Survival in SLE-Related Pulmonary Arterial Hypertension Linked to Autoimmune Antibodies

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Hydroxychloroquine increased patients’ chances of survival when administered at the time of or 6 months after PAH diagnosis.
Hydroxychloroquine increased patients’ chances of survival when administered at the time of or 6 months after PAH diagnosis.

Hydroxychloroquine and anti-U1 RNP (ribonucleoprotein) antibodies may play a protective role in overall survival in patients with systemic lupus erythematosus (SLE) and pulmonary arterial hypertension (PAH), according to results from a retrospective study published in Chest.1

The researchers identified 51 patients with SLE-PAH from the French Pulmonary Hypertension Registry. All patients included in the analysis had high anti-Sjögren's-syndrome-related antigen A (SSA) and anti-Sjögren's syndrome type B (SSB) antibodies. There was a median of 4.9 years between SLE diagnosis and PAH diagnosis.

At 6 months after PAH diagnosis, 49% of patients were prescribed cyclophosphamide and 39.2% of patients were prescribed corticosteroids. The 3- and 5-year survival rates were 89.4% (95% CI, 76.2%-96.5%) and 83.9% (95% CI, 68.8%-92.1%), respectively.

A trend toward better survival was observed in patients who received hydroxychloroquine either at the time of or 6 months after PAH diagnosis compared with patients who did not receive the medication (hazard ratio [HR],0.31; 95% CI, 0.09-1.11; P =.07).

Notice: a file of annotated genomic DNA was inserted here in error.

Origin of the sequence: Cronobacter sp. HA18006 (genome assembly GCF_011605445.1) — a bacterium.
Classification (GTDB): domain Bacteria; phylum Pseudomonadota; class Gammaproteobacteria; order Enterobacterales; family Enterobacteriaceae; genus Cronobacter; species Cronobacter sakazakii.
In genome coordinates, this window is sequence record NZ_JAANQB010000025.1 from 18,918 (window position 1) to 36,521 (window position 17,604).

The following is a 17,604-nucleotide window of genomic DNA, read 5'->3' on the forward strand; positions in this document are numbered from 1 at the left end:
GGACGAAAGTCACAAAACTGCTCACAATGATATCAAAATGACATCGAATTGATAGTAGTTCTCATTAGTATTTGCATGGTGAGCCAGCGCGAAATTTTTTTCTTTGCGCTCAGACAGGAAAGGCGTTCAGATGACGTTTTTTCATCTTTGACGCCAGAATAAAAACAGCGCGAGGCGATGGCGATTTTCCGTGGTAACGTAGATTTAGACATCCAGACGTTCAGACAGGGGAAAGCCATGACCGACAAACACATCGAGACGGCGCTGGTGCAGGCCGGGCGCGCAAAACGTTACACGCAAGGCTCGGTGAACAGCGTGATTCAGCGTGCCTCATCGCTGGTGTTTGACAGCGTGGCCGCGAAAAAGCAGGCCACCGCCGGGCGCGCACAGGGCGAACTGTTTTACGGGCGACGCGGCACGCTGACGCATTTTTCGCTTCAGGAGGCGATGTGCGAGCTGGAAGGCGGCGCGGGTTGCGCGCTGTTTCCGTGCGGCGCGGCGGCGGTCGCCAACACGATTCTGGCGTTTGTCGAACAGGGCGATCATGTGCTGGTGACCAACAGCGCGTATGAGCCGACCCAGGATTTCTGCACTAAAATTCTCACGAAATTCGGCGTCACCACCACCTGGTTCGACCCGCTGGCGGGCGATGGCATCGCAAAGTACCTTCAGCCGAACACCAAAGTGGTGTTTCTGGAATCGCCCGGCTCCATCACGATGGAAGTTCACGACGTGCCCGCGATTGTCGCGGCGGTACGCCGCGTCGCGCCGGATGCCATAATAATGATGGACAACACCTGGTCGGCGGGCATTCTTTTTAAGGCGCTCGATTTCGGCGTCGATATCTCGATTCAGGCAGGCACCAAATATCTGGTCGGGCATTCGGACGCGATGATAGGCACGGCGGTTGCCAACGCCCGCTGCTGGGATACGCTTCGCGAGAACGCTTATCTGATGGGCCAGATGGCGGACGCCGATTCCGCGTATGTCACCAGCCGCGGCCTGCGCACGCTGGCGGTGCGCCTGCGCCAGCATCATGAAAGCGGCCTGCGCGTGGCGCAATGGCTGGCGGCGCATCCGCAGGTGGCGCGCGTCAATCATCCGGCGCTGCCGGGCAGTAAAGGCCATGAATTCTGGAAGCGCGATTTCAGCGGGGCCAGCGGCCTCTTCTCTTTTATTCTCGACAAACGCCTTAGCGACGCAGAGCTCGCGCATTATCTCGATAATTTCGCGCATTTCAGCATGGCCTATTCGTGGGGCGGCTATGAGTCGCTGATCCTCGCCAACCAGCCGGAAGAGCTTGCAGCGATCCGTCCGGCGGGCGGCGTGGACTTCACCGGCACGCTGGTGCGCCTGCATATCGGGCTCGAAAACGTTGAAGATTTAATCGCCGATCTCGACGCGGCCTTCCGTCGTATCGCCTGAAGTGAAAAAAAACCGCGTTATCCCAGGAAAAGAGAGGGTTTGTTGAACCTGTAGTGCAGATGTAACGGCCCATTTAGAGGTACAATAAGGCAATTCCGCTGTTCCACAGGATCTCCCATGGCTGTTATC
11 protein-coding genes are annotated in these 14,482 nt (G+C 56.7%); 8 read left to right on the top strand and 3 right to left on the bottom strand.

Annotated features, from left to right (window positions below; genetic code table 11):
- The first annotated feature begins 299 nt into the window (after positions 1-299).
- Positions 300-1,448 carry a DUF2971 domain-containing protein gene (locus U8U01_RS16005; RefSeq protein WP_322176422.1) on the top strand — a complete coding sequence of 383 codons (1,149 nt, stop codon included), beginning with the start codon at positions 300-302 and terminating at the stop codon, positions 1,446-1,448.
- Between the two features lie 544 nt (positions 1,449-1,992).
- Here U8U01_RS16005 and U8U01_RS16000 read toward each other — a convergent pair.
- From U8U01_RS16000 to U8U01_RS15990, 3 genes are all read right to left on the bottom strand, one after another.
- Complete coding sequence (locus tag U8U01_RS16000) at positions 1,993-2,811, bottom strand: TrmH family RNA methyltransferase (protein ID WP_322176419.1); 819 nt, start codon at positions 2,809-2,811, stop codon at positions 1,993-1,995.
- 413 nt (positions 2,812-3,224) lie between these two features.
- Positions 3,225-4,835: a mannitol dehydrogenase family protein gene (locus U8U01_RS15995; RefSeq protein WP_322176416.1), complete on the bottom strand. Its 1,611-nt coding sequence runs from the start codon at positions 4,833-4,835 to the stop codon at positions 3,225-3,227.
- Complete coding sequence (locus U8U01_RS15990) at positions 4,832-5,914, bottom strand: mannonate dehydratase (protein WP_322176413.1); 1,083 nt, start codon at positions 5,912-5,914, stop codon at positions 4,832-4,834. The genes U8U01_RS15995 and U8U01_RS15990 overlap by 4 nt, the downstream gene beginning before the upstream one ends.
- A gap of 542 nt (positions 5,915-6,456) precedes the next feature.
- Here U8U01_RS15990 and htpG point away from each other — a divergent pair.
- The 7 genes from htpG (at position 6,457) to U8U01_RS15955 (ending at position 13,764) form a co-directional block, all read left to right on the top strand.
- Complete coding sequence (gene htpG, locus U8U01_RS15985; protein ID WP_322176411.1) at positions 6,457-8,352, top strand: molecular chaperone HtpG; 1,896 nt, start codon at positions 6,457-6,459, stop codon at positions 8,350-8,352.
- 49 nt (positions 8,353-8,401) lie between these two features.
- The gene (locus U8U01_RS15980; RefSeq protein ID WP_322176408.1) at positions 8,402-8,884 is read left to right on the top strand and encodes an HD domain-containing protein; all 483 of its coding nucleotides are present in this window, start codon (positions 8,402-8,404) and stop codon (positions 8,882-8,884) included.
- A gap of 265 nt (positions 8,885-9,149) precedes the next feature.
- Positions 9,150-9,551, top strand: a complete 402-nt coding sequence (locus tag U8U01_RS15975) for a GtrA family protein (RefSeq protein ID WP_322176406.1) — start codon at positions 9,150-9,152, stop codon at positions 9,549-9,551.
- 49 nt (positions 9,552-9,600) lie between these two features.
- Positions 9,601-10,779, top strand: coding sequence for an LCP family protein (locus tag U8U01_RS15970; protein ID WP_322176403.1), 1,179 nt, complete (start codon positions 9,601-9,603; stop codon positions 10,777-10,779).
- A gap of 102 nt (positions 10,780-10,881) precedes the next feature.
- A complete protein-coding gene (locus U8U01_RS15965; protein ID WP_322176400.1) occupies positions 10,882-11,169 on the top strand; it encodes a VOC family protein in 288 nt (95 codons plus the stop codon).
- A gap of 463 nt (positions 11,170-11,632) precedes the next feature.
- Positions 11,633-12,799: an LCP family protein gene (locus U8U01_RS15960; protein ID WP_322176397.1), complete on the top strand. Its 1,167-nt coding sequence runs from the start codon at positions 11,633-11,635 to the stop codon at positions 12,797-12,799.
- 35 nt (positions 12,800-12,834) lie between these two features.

At 10 years, 11 patients died; 9 died from cardiopulmonary complications 2 died from infection. In patients with anti-U1-RNP antibodies, survival was significantly better compared with patients without anti-UL-RNP antibodies (P =.04).

According to the investigators, the main limitations of this study were its retrospective and observational design and its small sample size. In addition, some data regarding auto-antibody testing may have been overlooked as a result of the study's retrospective nature; therefore, the researchers urged exercising caution when determining the effects of therapies and risk factors for death.

Despite these limitations, the researchers noted that “the data regarding survival are robust (51 patients over a 10-year period) and were not affected by the study design.”

Disclosures: Several researchers disclosed financial relationships with various pharmaceutical companies, including Actelion, Bayer HealthCare, GlaxoSmithKline, Merck, Novartis, Pfizer, and United Therapeutics, among others.

Reference

Hachulla E, Jais X, Cinquetti G, et al. Pulmonary arterial hypertension associated with systemic lupus: results from the French Pulmonary Hypertension Registry [published online August 26, 2017]. Chest. doi:10.1016/j.chest.2017.08.014


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